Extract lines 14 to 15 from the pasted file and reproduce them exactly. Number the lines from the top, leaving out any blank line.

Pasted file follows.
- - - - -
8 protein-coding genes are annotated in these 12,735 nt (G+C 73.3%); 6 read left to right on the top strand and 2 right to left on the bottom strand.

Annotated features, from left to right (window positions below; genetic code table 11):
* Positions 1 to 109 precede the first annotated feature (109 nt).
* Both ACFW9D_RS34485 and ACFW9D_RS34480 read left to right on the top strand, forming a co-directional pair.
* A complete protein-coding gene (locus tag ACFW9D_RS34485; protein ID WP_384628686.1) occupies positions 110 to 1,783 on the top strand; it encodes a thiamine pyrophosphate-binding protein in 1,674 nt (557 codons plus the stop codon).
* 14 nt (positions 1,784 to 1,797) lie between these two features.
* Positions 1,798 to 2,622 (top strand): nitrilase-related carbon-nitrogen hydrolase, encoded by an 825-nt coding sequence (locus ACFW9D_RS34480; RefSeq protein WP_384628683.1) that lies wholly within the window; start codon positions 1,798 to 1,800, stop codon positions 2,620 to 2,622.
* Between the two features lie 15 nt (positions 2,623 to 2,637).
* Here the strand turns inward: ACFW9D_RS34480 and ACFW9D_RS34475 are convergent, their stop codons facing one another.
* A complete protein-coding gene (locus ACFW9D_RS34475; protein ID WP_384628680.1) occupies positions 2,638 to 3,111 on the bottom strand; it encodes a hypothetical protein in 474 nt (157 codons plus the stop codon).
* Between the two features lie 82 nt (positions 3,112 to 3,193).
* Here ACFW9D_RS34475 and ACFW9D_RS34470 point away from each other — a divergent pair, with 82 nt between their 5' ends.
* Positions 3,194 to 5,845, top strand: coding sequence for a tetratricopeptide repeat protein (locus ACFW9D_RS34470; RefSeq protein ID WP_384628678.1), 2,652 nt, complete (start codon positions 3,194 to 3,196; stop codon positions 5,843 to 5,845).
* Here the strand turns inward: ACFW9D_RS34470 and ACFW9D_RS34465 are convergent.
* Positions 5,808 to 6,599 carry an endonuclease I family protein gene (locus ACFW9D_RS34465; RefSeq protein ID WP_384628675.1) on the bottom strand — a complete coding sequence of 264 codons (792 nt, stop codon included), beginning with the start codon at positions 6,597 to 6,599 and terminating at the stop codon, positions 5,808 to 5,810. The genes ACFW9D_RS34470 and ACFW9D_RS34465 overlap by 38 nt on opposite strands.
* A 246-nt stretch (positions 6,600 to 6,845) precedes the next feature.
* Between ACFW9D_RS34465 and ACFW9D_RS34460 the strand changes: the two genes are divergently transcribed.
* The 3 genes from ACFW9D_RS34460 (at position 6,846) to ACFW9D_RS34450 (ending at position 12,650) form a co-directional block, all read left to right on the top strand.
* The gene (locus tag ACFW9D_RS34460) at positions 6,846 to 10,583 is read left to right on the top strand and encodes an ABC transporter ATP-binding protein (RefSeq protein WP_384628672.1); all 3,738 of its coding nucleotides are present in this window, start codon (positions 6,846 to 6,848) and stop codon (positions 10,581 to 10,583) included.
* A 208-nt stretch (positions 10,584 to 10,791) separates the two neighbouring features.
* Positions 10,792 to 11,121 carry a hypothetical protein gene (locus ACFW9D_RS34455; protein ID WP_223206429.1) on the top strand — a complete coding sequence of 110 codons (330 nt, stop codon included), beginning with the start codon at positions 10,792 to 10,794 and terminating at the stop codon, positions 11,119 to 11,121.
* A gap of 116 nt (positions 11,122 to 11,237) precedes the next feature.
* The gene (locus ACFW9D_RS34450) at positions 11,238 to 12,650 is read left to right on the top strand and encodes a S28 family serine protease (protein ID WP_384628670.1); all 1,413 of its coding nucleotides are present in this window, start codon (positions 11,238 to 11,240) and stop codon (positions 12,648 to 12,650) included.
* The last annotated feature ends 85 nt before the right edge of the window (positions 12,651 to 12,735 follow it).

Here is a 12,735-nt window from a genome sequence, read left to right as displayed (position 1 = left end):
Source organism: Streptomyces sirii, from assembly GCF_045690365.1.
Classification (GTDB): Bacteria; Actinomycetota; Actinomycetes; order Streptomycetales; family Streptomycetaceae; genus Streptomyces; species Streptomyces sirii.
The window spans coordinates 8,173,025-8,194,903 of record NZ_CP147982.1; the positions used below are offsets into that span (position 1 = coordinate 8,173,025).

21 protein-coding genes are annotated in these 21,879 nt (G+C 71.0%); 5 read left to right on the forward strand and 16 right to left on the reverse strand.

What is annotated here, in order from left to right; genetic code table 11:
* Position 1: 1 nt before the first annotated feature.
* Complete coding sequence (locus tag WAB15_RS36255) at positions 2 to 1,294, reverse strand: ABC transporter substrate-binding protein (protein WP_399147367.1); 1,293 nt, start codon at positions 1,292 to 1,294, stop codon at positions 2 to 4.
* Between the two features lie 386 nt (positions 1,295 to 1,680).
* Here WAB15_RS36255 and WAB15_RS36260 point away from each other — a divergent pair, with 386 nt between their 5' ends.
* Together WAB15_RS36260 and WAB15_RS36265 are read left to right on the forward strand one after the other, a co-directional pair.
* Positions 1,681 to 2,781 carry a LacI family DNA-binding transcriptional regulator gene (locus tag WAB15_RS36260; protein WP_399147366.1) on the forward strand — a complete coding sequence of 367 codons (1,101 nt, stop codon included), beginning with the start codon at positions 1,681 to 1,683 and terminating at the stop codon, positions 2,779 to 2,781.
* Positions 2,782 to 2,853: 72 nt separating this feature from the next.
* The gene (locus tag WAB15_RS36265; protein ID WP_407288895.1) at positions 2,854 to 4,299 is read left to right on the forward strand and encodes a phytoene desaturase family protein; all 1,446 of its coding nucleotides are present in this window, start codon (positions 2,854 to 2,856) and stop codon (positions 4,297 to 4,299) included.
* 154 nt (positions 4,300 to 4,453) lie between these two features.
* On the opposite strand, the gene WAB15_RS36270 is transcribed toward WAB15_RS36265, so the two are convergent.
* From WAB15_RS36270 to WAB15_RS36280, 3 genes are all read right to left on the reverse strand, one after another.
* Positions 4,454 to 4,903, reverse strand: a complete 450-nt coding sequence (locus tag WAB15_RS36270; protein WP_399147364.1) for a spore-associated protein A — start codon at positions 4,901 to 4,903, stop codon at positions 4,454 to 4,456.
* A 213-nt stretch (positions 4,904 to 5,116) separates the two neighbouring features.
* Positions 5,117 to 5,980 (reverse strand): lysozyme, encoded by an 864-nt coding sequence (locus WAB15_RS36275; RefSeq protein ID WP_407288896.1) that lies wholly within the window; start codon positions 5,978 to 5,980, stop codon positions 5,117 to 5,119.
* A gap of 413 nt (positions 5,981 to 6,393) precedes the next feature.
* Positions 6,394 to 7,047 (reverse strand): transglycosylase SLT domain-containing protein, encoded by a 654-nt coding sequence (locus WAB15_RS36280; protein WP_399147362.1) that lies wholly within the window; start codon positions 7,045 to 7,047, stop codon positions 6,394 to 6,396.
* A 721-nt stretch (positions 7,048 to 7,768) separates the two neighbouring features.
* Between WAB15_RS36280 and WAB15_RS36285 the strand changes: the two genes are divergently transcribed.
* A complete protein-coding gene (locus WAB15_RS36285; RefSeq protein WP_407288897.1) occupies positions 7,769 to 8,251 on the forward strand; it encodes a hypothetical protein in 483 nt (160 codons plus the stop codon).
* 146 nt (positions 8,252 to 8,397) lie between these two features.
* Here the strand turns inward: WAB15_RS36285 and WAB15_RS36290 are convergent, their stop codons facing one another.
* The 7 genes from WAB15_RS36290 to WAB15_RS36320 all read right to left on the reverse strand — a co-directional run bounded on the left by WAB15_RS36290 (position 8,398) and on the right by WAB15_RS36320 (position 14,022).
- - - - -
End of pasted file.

* Here the strand turns inward: ACFW9D_RS34470 and ACFW9D_RS34465 are convergent.
* Positions 5,808 to 6,599 carry an endonuclease I family protein gene (locus ACFW9D_RS34465; RefSeq protein ID WP_384628675.1) on the bottom strand — a complete coding sequence of 264 codons (792 nt, stop codon included), beginning with the start codon at positions 6,597 to 6,599 and terminating at the stop codon, positions 5,808 to 5,810. The genes ACFW9D_RS34470 and ACFW9D_RS34465 overlap by 38 nt on opposite strands.